When using the Linux terminal, you may find yourself wishing you could save the output of the command-line to a text file for later, but you don’t understand how to do it. Saving command outputs to a file is easier than you think! It just requires a little understanding of the redirection symbol in Bash. Here’s how you can output Linux commands to a file.
What’s a redirection symbol?
The redirection symbol (aka redirection operator), in basic terms, makes it possible to send inputs and outputs from one place to another.
The < redirection means input and the > redirection means output. These two operators can do many things, and there are dozens of uses for the redirection on Linux and Unix-like operating systems in general. With that said, in this article, we’ll only be focusing on how redirection can be used to output Linux commands to a file.
Output terminal commands to file
Saving a command output from the terminal to a text file is very easy, and it works by utilizing the > symbol to send outputs.
In Bash terms, using > will take any input and redirect it somewhere else. In our use case, we can take a redirection and use it to move the output of a terminal command and put it in a nice, neat text file for safe keeping.
For example, if you’re using Ubuntu, and you want to save the current version of your operating system to a file, you’d run the lsb_release command and add a > symbol at the end.
lsb_release -a > ubuntu_version.txt
There you have it! You’ve successfully output a command to a text file. That’s all there is to it! Feel free to customize the command above. Just follow the syntax below.
command > filename.fileextension
Adding to an existing file
You may want to add multiple commands to a single text file, rather than a single command output.
To print multiple outputs to a single, start with the first command and use the > symbol to create a new file.
command1 > filename.fileextension
Thanks to the redirection symbol, our output is saved. Now, feel free to add more stuff to the same file, by taking advantage of the >> symbol.
command2 >> filename.fileextension command3 >> filename.fileextension command4 >> filename.fileextension command5 >> filename.fileextension
Selectively save commands
Sending the output of a command to a file is useful, especially when you need to save something for later. But have you ever wanted to save a specific section of text in your terminal to a file? Or, perhaps, text with particular keywords? Thanks to the help of the grep command, this is possible.
What is grep? Grep is a command-line tool that allows users on Linux (and other Unix-like operating systems) to search through lines of plain-text for specified patterns. Basically, it’s a super useful search tool for the terminal.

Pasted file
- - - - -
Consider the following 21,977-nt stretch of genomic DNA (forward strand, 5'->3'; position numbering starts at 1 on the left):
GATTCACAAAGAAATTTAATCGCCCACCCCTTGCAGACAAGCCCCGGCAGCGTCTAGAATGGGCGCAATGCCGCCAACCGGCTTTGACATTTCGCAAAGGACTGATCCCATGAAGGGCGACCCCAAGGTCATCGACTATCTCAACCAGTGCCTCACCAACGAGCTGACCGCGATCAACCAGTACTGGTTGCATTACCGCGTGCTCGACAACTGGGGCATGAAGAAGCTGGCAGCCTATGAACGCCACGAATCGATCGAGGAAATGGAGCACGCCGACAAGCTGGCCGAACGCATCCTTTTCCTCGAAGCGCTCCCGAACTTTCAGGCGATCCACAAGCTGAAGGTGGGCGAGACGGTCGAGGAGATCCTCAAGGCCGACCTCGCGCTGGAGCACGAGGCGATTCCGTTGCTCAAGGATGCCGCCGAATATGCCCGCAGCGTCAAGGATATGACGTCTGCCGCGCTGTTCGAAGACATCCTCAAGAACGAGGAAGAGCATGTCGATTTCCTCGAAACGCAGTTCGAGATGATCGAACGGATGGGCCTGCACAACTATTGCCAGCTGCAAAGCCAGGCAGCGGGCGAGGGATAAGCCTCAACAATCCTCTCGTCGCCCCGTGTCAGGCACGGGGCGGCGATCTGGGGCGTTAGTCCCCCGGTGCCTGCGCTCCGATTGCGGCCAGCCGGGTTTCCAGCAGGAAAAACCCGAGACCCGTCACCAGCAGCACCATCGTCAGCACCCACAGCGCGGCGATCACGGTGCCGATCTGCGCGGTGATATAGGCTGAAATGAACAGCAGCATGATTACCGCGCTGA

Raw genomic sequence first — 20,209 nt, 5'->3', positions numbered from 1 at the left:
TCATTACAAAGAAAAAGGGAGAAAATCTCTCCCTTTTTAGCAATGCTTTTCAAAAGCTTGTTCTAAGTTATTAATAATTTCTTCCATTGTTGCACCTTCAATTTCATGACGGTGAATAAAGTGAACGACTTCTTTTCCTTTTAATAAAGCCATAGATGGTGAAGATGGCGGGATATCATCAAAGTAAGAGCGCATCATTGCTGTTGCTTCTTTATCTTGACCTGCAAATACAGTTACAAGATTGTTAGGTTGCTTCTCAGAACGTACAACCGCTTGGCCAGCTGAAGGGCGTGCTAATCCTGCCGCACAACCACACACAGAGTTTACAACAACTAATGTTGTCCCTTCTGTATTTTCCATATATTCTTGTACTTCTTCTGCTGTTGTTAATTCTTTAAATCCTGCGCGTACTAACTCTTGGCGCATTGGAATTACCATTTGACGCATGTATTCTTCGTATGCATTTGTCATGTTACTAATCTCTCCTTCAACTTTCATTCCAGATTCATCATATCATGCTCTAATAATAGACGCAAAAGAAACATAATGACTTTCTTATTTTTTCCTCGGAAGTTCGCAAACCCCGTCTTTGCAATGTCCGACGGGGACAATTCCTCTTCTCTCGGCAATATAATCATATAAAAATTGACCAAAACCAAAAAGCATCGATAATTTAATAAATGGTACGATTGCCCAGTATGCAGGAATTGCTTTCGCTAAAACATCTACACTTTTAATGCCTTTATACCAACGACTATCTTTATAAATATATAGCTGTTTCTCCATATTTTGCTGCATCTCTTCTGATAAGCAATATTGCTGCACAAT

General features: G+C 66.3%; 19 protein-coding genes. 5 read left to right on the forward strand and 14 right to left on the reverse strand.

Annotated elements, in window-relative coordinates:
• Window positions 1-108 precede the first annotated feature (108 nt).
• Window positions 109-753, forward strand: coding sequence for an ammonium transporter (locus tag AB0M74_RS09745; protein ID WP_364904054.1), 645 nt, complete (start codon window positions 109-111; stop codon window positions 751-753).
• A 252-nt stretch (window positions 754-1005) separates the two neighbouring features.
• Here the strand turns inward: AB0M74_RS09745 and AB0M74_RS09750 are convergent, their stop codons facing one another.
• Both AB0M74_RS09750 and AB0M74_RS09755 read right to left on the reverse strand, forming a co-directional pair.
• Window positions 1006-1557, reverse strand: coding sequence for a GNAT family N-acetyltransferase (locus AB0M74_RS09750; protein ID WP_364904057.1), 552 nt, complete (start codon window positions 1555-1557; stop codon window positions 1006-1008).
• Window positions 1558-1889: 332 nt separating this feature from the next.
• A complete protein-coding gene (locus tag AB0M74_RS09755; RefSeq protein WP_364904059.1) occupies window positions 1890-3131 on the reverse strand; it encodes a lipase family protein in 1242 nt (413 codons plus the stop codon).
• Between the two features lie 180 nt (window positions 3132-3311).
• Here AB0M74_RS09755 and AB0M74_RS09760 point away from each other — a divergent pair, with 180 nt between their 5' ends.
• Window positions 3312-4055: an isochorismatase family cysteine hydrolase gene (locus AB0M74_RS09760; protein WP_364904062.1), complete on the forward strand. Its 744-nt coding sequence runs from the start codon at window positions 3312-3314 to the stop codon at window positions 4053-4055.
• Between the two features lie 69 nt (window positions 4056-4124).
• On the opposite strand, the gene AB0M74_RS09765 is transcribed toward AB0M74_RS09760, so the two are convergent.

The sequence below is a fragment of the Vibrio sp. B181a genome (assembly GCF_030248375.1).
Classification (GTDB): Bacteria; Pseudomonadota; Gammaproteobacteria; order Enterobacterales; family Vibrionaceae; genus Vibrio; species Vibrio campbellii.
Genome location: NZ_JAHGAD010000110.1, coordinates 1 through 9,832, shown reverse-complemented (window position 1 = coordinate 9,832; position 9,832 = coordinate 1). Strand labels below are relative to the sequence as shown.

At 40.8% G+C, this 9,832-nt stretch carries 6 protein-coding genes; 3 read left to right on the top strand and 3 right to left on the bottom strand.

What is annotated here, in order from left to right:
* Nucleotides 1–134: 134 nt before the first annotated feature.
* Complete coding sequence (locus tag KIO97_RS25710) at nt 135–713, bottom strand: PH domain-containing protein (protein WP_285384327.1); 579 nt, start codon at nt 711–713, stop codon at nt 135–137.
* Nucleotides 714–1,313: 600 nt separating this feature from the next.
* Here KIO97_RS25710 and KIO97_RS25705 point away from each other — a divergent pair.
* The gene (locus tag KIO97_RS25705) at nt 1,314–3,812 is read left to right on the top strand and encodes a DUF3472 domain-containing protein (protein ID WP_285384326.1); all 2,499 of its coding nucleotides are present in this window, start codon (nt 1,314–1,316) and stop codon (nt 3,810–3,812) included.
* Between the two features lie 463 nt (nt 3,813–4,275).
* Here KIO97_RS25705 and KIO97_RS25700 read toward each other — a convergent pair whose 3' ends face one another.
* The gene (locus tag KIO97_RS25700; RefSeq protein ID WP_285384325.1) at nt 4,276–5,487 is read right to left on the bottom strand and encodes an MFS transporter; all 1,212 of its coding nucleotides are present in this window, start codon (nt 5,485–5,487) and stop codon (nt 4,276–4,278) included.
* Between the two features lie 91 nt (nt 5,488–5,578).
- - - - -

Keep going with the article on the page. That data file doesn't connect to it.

Selective save examples
Perhaps one of the best “selective save” uses is combining the grep tool with the ls command to send a filtered list of folders/files in a given directory to a file for quick reading:
ls ~/directory/ | grep "search term" > ~/Documents/folder-list.txt
Another use for selective saving is filtering out command help pages. To save a specific section of a command’s help page to a text file, try the example below.
command --help | grep "search term" > ~/Documents/command-help.txt
Suffice it to say; there are dozens of uses for selective saving. You can do just about anything with it, as long as you follow the syntax below.
command | grep "search term" > file.fileextension
Want to add more to your file, use;
command | grep "search term" >> file.fileextension
So, you’ve saved your terminal command output to a file. Now you need to view it — but how? Well, in the Linux terminal, there are a few ways of viewing text files.
One of the primary ways of viewing the contents of files in the terminal is cat. It’s a simple utility that reads the contents of files and prints it on screen. Best of all, the cat tool works with all types of files, so no matter what file extension your output is saved as, it’ll read it.
To view your file, launch a terminal and write cat followed by the location. For example:
If the output is long, consider adding on more to the end. It will allow you to browse through the file slowly by pressing the Space or Enter on the keyboard.
Need to edit the text of your command output? Consider opening it up with a text editor instead! There are many text editors on Linux, but the easiest one to deal with for a simple edit is Nano.
Note: not all Linux distributions ship with Nano, so you may need to install it first before entering the command below.
nano -w ~/location/of/command-output.txt